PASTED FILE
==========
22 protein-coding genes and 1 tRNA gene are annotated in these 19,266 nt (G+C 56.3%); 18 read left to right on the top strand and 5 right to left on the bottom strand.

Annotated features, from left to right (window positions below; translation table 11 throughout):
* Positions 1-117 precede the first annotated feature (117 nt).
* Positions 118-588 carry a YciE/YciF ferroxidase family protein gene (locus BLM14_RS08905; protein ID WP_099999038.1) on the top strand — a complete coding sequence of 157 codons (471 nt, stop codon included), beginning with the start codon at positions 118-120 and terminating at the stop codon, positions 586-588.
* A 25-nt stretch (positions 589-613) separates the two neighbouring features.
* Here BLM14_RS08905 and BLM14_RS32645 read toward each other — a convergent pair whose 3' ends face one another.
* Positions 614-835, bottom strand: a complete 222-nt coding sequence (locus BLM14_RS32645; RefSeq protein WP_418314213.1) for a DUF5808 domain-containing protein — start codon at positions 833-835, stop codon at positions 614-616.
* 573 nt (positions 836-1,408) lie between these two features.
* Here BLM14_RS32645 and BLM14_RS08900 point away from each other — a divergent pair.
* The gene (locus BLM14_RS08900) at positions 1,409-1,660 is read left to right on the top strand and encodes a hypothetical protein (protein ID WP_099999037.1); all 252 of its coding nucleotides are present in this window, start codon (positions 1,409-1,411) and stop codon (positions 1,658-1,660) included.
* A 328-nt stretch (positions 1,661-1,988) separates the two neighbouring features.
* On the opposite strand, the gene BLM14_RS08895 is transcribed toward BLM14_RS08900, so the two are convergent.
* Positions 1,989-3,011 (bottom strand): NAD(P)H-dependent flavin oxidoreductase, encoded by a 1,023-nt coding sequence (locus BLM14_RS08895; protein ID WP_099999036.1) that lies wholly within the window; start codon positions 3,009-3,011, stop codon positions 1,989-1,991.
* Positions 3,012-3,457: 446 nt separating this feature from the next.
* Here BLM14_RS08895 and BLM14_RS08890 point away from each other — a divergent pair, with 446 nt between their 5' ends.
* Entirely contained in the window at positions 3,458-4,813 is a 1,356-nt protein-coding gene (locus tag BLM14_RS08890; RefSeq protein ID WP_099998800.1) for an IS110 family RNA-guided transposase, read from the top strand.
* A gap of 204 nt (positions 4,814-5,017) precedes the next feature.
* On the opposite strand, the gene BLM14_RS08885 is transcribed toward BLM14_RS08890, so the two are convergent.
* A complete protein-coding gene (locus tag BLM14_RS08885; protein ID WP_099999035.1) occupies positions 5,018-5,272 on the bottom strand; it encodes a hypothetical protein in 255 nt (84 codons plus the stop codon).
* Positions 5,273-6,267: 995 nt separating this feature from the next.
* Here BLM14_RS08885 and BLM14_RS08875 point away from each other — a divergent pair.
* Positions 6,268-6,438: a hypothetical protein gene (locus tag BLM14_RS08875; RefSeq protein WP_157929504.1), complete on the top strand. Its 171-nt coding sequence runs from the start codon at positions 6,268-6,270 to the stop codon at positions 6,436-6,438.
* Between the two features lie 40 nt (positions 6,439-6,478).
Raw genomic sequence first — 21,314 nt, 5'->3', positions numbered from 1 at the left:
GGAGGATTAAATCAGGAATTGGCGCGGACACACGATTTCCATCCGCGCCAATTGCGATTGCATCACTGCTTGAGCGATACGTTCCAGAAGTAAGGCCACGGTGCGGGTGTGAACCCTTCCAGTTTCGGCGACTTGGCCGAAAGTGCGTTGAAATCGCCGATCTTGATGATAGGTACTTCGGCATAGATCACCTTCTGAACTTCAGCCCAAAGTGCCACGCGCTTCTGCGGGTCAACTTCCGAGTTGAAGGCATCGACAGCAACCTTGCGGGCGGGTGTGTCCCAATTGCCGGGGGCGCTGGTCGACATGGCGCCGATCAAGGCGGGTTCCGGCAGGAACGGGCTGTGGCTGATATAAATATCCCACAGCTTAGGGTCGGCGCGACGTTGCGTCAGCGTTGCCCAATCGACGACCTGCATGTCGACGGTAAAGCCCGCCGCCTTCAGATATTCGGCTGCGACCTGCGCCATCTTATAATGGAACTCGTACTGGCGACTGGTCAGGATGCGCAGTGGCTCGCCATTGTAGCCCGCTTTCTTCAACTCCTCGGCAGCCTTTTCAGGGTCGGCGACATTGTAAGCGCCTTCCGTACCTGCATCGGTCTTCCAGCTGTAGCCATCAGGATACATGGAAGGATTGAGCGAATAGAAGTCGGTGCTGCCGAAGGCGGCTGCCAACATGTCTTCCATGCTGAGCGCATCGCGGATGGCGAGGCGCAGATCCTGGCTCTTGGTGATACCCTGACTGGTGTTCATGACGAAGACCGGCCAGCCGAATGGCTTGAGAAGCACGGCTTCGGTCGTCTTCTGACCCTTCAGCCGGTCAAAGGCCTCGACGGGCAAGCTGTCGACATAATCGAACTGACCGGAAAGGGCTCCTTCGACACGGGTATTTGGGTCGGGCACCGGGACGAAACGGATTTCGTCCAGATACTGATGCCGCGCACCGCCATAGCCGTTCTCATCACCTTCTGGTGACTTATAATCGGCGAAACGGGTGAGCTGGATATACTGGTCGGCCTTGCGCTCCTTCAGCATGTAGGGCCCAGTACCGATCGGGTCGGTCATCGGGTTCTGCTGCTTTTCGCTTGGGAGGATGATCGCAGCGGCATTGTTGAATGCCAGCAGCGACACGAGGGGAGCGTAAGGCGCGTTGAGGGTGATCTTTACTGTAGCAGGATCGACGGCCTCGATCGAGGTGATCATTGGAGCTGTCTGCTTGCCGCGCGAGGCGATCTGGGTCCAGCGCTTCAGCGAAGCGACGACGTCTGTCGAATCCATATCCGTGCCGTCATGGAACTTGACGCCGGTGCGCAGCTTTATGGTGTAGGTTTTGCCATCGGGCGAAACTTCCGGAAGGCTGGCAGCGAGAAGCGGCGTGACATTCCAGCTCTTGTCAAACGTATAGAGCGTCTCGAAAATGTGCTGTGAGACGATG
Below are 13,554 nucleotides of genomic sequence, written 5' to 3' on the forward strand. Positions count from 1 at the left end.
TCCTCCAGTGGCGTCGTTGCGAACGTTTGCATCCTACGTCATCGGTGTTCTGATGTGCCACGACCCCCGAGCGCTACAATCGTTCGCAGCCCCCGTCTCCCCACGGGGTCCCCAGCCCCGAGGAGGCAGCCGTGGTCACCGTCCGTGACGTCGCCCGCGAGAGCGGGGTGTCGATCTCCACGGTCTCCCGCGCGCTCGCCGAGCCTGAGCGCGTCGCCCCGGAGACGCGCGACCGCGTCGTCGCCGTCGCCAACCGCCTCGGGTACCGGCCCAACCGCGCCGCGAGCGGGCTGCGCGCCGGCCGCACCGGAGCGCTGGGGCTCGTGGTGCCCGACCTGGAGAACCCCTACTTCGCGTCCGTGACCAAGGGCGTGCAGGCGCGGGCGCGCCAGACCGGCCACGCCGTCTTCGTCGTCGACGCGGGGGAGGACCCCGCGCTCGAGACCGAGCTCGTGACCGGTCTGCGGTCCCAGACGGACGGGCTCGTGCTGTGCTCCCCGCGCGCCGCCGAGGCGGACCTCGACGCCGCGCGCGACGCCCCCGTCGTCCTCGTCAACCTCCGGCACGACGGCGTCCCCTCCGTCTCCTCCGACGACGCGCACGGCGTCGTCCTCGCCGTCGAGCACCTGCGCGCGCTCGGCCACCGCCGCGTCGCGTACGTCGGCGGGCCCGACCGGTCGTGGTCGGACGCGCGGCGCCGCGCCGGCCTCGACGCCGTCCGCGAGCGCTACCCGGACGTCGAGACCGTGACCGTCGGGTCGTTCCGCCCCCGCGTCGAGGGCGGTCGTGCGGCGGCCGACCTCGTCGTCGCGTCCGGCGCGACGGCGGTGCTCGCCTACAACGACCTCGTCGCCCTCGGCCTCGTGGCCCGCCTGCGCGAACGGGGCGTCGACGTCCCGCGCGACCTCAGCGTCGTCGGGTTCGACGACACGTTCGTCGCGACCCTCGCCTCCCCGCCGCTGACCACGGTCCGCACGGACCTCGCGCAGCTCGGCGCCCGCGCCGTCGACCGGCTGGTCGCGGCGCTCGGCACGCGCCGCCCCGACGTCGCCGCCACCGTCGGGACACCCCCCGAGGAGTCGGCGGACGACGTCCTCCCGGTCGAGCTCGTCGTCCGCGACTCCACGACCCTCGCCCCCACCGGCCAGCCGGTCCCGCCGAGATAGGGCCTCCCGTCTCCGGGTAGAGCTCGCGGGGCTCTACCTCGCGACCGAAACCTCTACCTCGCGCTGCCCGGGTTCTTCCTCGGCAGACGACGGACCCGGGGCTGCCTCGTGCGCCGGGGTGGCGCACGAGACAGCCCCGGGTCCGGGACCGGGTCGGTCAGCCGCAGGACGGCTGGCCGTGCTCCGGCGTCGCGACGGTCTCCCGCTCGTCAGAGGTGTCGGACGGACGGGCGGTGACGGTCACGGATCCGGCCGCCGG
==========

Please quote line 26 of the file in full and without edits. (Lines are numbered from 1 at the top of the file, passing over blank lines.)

Below are 13,554 nucleotides of genomic sequence, written 5' to 3' on the forward strand. Positions count from 1 at the left end.